Tuesday, March 23, 2010

ACORN Closes Up April 1

ACORN, the Association of Community Organizations for Reform Now, the community group linked to multiple scandals including voter registration fraud across the country and was implicated in a series of videos showing workers at multiple offices providing dubious information to videographer James O'Keefe, will shut its doors April 1. It had been on the verge of going bankrupt, but with public opinion turned against the organization and funding way down, the group had no choice but to cease operations.

The New York Times public editor had reviewed the coverage of ACORN and the O'Keefe videos and found that while O'Keefe manipulated the videos, the content did show that multiple workers at multiple offices provided shady information to run various illegal operations out of homes that would have been acquired with assistance of the group.
Acorn’s supporters appear to hope that the whole story will fall apart over the issue of what O’Keefe wore: if that was wrong, everything else must be wrong. The record does not support them. If O’Keefe did not dress as a pimp, he clearly presented himself as one: a fellow trying to set up a woman — sometimes along with under-age girls — in a house where they would work as prostitutes. In Washington, he said the prostitution was to finance his future in politics. A worker for Acorn Housing, an allied group, warned him to stay away from the brothel lest someone “get wind that you got a house and that your girlfriend is over there running a house of women of the night. You will not have a career.”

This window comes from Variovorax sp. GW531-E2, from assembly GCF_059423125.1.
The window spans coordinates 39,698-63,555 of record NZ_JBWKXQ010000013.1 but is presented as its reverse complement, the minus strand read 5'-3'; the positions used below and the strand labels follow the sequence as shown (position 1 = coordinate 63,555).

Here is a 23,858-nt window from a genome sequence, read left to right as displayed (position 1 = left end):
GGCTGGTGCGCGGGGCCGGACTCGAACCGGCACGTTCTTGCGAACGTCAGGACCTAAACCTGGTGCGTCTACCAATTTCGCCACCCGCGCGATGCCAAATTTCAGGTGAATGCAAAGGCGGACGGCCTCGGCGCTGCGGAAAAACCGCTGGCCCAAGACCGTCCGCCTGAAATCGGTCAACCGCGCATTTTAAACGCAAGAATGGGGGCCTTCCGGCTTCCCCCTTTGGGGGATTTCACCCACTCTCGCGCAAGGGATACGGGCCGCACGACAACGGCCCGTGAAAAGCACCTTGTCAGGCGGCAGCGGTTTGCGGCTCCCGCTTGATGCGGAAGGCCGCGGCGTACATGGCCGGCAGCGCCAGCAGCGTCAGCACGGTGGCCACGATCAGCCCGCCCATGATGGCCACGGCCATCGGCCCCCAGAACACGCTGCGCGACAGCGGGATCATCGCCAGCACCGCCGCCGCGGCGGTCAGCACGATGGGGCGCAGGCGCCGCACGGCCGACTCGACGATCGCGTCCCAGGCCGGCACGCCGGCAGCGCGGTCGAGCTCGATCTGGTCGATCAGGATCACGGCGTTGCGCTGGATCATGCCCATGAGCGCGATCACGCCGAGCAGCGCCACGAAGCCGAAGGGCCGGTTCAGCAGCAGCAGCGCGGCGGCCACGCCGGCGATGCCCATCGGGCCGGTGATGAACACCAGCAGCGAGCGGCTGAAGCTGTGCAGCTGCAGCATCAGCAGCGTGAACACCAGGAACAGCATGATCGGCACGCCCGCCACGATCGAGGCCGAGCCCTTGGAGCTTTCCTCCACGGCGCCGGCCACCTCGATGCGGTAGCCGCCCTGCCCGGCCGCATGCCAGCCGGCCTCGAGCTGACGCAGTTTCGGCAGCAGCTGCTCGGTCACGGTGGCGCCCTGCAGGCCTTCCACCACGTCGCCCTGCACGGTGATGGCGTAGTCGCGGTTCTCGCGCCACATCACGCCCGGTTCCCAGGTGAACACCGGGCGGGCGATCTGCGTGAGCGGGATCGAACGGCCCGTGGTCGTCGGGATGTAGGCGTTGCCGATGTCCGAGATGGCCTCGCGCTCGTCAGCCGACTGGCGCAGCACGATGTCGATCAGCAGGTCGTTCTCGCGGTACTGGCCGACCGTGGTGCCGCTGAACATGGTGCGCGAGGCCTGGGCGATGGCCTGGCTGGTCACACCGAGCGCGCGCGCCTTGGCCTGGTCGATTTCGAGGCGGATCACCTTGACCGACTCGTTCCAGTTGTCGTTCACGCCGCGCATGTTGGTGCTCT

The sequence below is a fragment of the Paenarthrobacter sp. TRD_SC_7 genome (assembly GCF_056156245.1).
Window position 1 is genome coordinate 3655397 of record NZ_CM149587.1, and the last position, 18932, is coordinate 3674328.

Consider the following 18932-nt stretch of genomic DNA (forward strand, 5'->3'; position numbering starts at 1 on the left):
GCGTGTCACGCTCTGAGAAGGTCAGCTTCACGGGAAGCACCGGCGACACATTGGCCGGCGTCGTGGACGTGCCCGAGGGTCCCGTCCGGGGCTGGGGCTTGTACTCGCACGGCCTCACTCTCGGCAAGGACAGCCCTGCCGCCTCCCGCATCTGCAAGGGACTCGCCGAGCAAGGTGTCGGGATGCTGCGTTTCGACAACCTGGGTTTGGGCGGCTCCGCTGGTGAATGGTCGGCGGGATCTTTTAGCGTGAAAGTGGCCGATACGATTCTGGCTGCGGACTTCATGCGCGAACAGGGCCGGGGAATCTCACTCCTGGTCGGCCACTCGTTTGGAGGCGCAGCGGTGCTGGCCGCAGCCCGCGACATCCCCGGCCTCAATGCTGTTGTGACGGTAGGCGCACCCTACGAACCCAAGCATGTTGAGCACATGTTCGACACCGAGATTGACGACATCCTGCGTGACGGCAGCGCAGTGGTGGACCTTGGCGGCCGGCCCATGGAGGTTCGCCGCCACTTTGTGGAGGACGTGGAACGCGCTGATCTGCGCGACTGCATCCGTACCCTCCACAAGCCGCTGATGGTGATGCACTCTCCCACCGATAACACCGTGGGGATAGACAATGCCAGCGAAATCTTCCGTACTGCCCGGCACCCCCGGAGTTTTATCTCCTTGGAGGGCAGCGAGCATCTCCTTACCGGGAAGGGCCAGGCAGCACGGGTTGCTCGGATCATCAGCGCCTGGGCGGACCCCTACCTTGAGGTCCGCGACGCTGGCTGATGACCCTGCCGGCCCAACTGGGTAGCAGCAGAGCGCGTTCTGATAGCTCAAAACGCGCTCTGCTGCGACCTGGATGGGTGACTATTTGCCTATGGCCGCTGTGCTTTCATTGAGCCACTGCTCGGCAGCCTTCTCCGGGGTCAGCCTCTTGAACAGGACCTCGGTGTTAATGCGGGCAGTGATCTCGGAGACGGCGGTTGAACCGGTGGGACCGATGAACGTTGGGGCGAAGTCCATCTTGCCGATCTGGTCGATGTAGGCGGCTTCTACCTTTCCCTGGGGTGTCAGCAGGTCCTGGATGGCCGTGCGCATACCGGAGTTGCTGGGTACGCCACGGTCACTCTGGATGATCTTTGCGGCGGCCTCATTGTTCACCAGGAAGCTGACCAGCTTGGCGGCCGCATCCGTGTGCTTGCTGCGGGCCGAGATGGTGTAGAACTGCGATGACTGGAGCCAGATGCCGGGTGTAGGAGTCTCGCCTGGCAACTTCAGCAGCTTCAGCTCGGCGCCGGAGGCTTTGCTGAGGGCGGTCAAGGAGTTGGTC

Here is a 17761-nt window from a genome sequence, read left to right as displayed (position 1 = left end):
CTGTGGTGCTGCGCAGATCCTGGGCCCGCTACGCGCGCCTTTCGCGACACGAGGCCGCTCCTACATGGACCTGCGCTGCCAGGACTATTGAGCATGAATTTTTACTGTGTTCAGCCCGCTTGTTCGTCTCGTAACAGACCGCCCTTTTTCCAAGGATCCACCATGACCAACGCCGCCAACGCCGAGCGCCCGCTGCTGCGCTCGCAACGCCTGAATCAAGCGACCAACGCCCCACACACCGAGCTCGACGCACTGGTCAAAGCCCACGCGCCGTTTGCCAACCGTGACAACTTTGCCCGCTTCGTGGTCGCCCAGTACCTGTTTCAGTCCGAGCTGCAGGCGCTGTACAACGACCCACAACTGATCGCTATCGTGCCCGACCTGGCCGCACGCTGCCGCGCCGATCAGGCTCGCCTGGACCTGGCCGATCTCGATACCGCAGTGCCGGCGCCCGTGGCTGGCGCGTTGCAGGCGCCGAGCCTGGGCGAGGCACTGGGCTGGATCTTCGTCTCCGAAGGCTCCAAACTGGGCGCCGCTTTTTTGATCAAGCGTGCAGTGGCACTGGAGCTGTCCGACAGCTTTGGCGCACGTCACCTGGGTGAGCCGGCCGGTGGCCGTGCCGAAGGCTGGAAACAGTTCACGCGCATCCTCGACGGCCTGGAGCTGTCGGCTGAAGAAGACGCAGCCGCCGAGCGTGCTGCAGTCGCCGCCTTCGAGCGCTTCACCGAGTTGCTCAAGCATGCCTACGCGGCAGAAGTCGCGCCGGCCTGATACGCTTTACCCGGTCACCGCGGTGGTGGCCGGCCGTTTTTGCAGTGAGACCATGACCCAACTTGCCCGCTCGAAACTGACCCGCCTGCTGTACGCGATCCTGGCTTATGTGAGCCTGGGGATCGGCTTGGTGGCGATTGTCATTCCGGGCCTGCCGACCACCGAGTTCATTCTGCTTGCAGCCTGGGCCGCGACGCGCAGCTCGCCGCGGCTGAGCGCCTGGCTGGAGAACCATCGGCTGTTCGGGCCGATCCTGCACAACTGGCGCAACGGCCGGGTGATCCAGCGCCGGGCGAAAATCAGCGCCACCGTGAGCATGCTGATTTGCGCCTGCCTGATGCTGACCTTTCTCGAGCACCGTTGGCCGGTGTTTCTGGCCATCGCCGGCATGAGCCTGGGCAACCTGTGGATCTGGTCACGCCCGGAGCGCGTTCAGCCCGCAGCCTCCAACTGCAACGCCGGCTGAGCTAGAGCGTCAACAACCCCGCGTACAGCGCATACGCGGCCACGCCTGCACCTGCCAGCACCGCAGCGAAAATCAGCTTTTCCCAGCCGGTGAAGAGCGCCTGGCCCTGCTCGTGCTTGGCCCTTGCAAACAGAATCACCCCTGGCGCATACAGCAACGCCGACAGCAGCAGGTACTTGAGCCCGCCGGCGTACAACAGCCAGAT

FAIR said that in Brooklyn, O’Keefe and Giles seemed to be telling Acorn staffers that “they are attempting to buy a house to protect child prostitutes from an abusive pimp.” That’s right, but FAIR left out the part about their clear intention to operate a brothel, which the Acorn workers seemed to take in stride, with one warning: “Don’t get caught, ’cause it is against the law.”
So, while the videos were manipulated by O'Keefe for maximum effect, the ACORN workers themselves must take the blame for providing shady information, including turning a blind eye to criminal activities.

Bertha Lewis, who was running the group, had been trying to reform the organization since she took over two years ago. Her time is up.

But don't be surprised if this isn't the last we hear of the group or of Ms. Lewis. After all, I would expect the group to be reconstituted in some form to provide similar services down the road. The ACORN spinoff WFP - Workers Family Party - is still active politically in several states, including New York, so there's still political clout to be had.

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